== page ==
Moses’ Seat

To be quite truthful, Jesus:
I cannot really claim to know
just what you meant by “Moses’ seat,”
and what you meant to say about
authority, interpretation of the law,
or representing God. For certain
we have called a host of people “Lord,”
or “Teacher,” “my Professor,” “Mom,” or “Dad.”

Whatever may be true about the Truth
Divine, how cloudy and obscured it is
when heard from human tongues or hands!
Just like a cosmic game of “Telephone”
in which the loss of clarity means life for some
and death for many more. But Jesus, we
have heard your words through intermediaries,
assembled generations after you had taught.

From you to eager followers who did not, I know,
take notes, from them to others who, perhaps,
would write a word or two, to others yet
who finally recorded what they heard on reeds,
on parchment, vellum, paper, with a press,
and on to me today reminding me once more
that greatness is the act of service,
and hubris is just asking to be tumbled into dust.

Once more my memory returns to a great soul,
who truly in her life embodied what you said
was great, whose smile was the mirror of her soul,
who sparked new life in all who saw her,
who heard her words, who knew with her such joy.
I’m sure she was a human, not a plaster saint,
because her passing pains me still, and woe, ye world,
that misappraises pride for what what is truly great.

Ignorant Clay

The vessel he was making of clay was spoiled in the potter’s hand, and he reworked it into another vessel, as seemed good to him. – Jeremiah 18:4

Formerly he was useless to you, but now he is indeed useful both to you and to me. – Philemon 1:11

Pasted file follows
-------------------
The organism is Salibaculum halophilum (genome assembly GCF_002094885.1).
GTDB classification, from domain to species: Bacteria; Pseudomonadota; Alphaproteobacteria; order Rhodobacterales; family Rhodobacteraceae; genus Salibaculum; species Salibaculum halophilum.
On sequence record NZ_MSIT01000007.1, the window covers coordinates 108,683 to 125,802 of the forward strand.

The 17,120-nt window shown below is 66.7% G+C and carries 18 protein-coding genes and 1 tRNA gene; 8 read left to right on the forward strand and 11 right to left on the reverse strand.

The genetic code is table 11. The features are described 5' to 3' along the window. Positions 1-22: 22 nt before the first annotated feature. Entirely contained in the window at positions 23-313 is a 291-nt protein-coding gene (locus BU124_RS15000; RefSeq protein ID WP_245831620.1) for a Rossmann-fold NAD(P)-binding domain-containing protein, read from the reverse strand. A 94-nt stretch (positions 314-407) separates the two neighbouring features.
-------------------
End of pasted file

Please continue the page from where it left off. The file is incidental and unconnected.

I can make no excuse for Paul, O God.
He knew the story of the Exodus,
he knew that you are LORD of people free,
and still he sent a man to be a slave.

Rework me, LORD, into a useful cup.

He knew, but still he did not know, O God,
he did not draw the straight and simple line
from Egypt and Mount Sinai to the life
of Christ, in whom are no more slave or free.

Rework me, LORD, into a useful cup.

He knew, but still he did not know, O God.
And I? What do I know yet do not know?
What insights will seem obvious to those
in times to come so shrouded still from me?

Rework me, LORD, into a useful cup.

So obvious to me, these lacks in Paul.
So obvious to them, the people who
will judge my ignorance. So obvious
that we should give ourselves to be reshaped.

Rework me, LORD, into a useful cup.

A poem/prayer based on Jeremiah 18:1-11, the Revised Common Lectionary alternate first reading, and on Philemon 1:1-21, the RCL second reading for Year C, Proper 18.

Photo by Eric Anderson.


The Conversion of Saint Paul by Caravaggio

Strike me down, Jesus.
Strike me from my certainty.
Strike me from my patriarchy.
Strike me from my privilege.

Strike me down.

Strike me down, Jesus.
Strike me from my violence.
Strike me from my power.
Strike me from my rectitude.

Strike me down.

In the dust of the road,
With my eyes full of tears,
With my pride in its ashes:
Demand justice of me.

Strike me down.

A poem/prayer based on Acts 9:1-20, the Revised Common Lectionary first reading for Year C, Third Sunday of Easter.

The image is Conversione de San Paulo by Caravaggio,
Church of Santa Maria del Popolo, Rome. Photo by Alvesgaspar – Own work, CC BY-SA 4.0,